How do bonds behave during a financial crisis?

I found an interesting 2014 MarketWatch article this week when researching data on bond fund performance during market downturns. It indicates that some types of bonds offer decent protection when the financial markets collapse, other not so much…

For an answer, start with 2008. True, it was an extraordinary year, with the S&P 500 losing 37%, even with dividends reinvested. Still, one reason you own bond funds is to protect you in a year like that—and yet many didn’t.

Emerging-market debt funds plunged 17.6%, high-yield municipal-bond funds fell 25.3% and bank-loan funds tumbled 29.7%. It wasn’t just riskier funds that took a hit. Even short-term bond funds, which invest partly or entirely in corporate bonds, slid 4.2%.

In fact, most bond funds didn’t exactly cover themselves with glory, losing 7.9% on average. Among Morningstar’s 32 bond mutual-fund categories, only five posted gains in 2008: short-, intermediate- and long-term government-bond funds, and national and single-state short-term municipal-bond funds.

I don’t want to overstate the argument. In a year when the S&P 500 is down 37%, some investors might be comforted to see part of their portfolio drop just 7.9%. But for those who want their safe money to be truly safe, there’s a lesson here: When picking bond funds, avoid even the slightest whiff of “credit risk”—the chance that a company or government might not meet its financial obligations.

This 2016 article from Brett Arends however indicates that if treasury yields are very low when the next crisis hits, treasury bonds may offer less protection than last time…

This time around, though, Treasury bonds have a much harder job pushing the cart up the hill. They’ve already started the year with the kinds of yields we saw at the end of 2008. For instance, the 10-year Treasury bond today pays just 2.17% — almost identical to the 2.13% in December 2008, when everyone was panicking.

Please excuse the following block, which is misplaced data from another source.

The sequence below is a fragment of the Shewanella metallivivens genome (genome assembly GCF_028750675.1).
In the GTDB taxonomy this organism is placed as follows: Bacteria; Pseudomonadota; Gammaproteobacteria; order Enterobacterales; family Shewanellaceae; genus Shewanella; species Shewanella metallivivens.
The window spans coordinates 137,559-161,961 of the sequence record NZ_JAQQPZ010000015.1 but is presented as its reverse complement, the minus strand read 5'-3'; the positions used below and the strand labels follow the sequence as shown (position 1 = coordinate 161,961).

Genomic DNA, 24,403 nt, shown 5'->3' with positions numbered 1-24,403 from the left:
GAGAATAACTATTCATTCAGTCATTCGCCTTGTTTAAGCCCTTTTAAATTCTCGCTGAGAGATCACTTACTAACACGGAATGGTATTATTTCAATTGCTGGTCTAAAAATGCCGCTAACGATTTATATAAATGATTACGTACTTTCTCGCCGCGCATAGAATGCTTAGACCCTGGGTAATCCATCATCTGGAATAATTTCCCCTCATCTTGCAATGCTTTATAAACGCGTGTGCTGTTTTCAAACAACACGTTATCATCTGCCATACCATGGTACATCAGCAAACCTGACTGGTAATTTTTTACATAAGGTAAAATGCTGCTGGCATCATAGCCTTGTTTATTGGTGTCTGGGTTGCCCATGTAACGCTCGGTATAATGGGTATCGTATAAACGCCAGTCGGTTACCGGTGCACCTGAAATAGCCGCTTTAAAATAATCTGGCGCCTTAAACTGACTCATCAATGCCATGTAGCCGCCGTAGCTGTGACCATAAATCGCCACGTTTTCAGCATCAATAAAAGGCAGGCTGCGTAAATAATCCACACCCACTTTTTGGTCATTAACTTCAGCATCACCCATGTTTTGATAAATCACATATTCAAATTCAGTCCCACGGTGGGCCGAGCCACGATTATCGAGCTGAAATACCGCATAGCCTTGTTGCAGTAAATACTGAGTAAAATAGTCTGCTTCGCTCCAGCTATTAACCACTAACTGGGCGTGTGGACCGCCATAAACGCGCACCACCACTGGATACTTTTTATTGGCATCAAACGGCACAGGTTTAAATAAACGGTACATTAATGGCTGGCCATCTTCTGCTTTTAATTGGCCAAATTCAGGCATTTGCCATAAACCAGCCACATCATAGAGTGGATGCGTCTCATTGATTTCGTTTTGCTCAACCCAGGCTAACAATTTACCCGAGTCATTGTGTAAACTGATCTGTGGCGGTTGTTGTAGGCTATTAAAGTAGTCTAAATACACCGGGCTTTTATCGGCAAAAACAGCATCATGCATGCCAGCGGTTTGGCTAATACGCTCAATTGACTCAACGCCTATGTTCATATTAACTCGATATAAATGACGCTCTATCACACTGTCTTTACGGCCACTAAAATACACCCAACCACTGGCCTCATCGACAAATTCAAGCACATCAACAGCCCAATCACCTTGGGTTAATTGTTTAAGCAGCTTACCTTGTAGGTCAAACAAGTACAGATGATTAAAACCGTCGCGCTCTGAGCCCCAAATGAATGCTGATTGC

And that’s an ominous problem for investors. To provide 2008-style levels of protection, Treasury yields, in effect, will have to halve again — to as little as 1.5% interest on the 30-year bond. Such an event would be extraordinary. It will happen only if investors worldwide embrace the idea of persistent deflation, or falling prices.

If stocks have a terrible year and Treasury bonds don’t step up, an investor with a balanced portfolio may end up losing even more money than in 2008. And if inflation fears were to pick up, bonds could actually fall as well. Investors, cushioned by a gigantic 30-year bull market in stocks and bonds, have forgotten that, in very bad situations, both stocks and bonds can crash at the same time.

It happened in the 1940s and in the 1970s. And if investors are honest, they have to accept the risk that it could happen again.

So, high yield corporate bonds behave like equities, while treasury bonds are more likely to provide protection (or at least fall less) than equities during a crisis.

To me, cash can be more appealing than treasury bonds at the moment, particularly for people who live in a countries where you still get positive real interest payments on deposits.

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